German Chancellor, Angela Merkel Says Twitter Ban On President Trump Is ‘Problematic’
German chancellor Angela Merkel believes the decision by social media giants to permanently suspend Donald Trump’s accounts is ‘problematic’ saying freedom of opinion should not be determined by such online platform bosses, her spokesman said on Monday.
She opined lawmakers should set the rules governing free speech and not private technology companies.
Trump was permanently booted off Twitter on Friday because of the ‘risk of further incitement of violence‘ after his supporters stormed US Capitol while Congress was certifying his election defeat to Joe Biden.
Read Also: Twitter Permanently Suspends Trump’s Account
Merkel – a longstanding critic of Trump – said she was ‘furious and saddened‘ by the rampage, but her spokesman Steffen Seibert expressed that ‘the chancellor considers it problematic that the accounts of the US president have been permanently blocked‘.
Merkel’s spokesman, Steffen Seibert noted;
The fundamental right to freedom of opinion is a fundamental right of elementary importance, and this fundamental right can be interfered with, but through the law and within the framework defined by the legislature, not according to the decision of the management of social media platforms.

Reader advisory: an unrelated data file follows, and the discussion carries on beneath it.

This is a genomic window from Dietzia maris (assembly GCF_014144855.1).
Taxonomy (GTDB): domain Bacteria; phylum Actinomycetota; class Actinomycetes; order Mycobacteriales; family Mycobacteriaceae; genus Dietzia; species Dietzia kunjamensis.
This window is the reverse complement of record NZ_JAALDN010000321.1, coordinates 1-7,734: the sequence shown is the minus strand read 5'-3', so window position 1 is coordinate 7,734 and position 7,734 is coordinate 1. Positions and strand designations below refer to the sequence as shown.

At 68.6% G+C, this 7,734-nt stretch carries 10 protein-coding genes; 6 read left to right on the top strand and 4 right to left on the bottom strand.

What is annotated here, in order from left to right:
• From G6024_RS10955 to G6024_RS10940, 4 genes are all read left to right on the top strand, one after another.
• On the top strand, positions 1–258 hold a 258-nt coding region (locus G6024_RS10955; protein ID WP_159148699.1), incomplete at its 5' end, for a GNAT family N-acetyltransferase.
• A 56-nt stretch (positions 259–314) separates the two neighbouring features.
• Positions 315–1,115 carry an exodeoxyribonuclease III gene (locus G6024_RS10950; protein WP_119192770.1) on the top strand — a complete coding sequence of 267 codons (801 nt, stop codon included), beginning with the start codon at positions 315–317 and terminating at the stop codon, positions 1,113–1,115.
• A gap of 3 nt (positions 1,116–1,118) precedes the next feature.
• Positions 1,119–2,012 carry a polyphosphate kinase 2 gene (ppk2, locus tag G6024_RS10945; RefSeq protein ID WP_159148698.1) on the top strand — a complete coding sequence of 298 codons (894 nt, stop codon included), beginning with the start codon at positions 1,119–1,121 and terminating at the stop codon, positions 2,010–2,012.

From this point of view, the Chancellor considers it problematic that the accounts of the US president have been permanently blocked.
He said that lies or incitement to violence were also “very problematic”, but that the path to dealing with them should be for the state to draw up a legal regulatory framework.
Completely blocking out views by halting the account is a step too far, the spokesman noted but added that he backed action taken by social media in recent months to flag false claims.
Merkel had said she was “furious and saddened” by the storming of the US Capitol by Trump’s supporters. She also accused Trump of stoking the unrest by refusing to concede election defeat to Joe Biden.
France’s finance minister Bruno Le Maire also voiced doubts about Trump’s ban today, telling France Inter radio that it should not be for the ‘digital oligarchy‘ to regulate itself.
Echoing Merkel’s spokesman, Le Maire said that regulatory decisions should be taken by elected governments rather than by American corporate bosses.
Like several European countries, privacy-conscious Germany has also been at loggerheads with US tech firms over data protection and tax payments.
Merkel herself does not have a Twitter account, although Seibert does and many German government ministers do.